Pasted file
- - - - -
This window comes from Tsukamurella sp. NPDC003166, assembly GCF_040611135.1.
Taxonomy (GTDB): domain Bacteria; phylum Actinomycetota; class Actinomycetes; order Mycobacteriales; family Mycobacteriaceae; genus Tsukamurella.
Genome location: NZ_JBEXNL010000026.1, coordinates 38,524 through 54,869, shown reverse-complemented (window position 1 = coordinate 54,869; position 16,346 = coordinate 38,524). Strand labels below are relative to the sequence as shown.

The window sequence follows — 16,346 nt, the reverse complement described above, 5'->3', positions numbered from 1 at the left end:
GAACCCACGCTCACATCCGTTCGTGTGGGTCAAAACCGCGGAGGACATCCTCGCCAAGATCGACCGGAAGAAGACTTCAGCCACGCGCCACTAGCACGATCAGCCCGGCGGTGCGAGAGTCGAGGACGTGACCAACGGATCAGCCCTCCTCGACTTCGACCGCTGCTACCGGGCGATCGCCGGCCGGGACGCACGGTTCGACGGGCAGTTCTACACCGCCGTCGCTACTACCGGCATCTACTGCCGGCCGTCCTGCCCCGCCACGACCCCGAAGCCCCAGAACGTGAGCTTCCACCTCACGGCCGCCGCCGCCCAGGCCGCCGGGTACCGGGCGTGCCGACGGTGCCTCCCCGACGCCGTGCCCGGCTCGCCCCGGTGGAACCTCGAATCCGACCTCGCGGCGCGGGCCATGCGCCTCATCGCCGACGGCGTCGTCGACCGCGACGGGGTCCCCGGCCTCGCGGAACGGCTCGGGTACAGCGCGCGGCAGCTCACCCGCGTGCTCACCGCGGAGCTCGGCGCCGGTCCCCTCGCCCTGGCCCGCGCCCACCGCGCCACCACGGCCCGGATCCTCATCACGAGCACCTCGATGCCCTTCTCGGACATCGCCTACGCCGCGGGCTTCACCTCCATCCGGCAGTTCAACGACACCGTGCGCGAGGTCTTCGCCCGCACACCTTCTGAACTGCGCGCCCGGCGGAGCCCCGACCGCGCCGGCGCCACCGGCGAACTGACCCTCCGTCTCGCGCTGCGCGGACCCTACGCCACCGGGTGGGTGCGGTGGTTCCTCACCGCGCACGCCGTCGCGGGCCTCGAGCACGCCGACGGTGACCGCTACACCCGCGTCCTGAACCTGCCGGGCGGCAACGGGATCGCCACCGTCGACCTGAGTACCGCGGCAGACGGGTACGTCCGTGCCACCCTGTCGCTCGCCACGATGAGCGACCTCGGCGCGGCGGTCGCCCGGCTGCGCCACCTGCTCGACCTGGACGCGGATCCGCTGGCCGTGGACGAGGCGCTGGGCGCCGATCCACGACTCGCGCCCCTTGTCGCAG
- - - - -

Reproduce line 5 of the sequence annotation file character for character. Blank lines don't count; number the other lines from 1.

GAACCCACGCTCACATCCGTTCGTGTGGGTCAAAACCGCGGAGGACATCCTCGCCAAGATCGACCGGAAGAAGACTTCAGCCACGCGCCACTAGCACGATCAGCCCGGCGGTGCGAGAGTCGAGGACGTGACCAACGGATCAGCCCTCCTCGACTTCGACCGCTGCTACCGGGCGATCGCCGGCCGGGACGCACGGTTCGACGGGCAGTTCTACACCGCCGTCGCTACTACCGGCATCTACTGCCGGCCGTCCTGCCCCGCCACGACCCCGAAGCCCCAGAACGTGAGCTTCCACCTCACGGCCGCCGCCGCCCAGGCCGCCGGGTACCGGGCGTGCCGACGGTGCCTCCCCGACGCCGTGCCCGGCTCGCCCCGGTGGAACCTCGAATCCGACCTCGCGGCGCGGGCCATGCGCCTCATCGCCGACGGCGTCGTCGACCGCGACGGGGTCCCCGGCCTCGCGGAACGGCTCGGGTACAGCGCGCGGCAGCTCACCCGCGTGCTCACCGCGGAGCTCGGCGCCGGTCCCCTCGCCCTGGCCCGCGCCCACCGCGCCACCACGGCCCGGATCCTCATCACGAGCACCTCGATGCCCTTCTCGGACATCGCCTACGCCGCGGGCTTCACCTCCATCCGGCAGTTCAACGACACCGTGCGCGAGGTCTTCGCCCGCACACCTTCTGAACTGCGCGCCCGGCGGAGCCCCGACCGCGCCGGCGCCACCGGCGAACTGACCCTCCGTCTCGCGCTGCGCGGACCCTACGCCACCGGGTGGGTGCGGTGGTTCCTCACCGCGCACGCCGTCGCGGGCCTCGAGCACGCCGACGGTGACCGCTACACCCGCGTCCTGAACCTGCCGGGCGGCAACGGGATCGCCACCGTCGACCTGAGTACCGCGGCAGACGGGTACGTCCGTGCCACCCTGTCGCTCGCCACGATGAGCGACCTCGGCGCGGCGGTCGCCCGGCTGCGCCACCTGCTCGACCTGGACGCGGATCCGCTGGCCGTGGACGAGGCGCTGGGCGCCGATCCACGACTCGCGCCCCTTGTCGCAG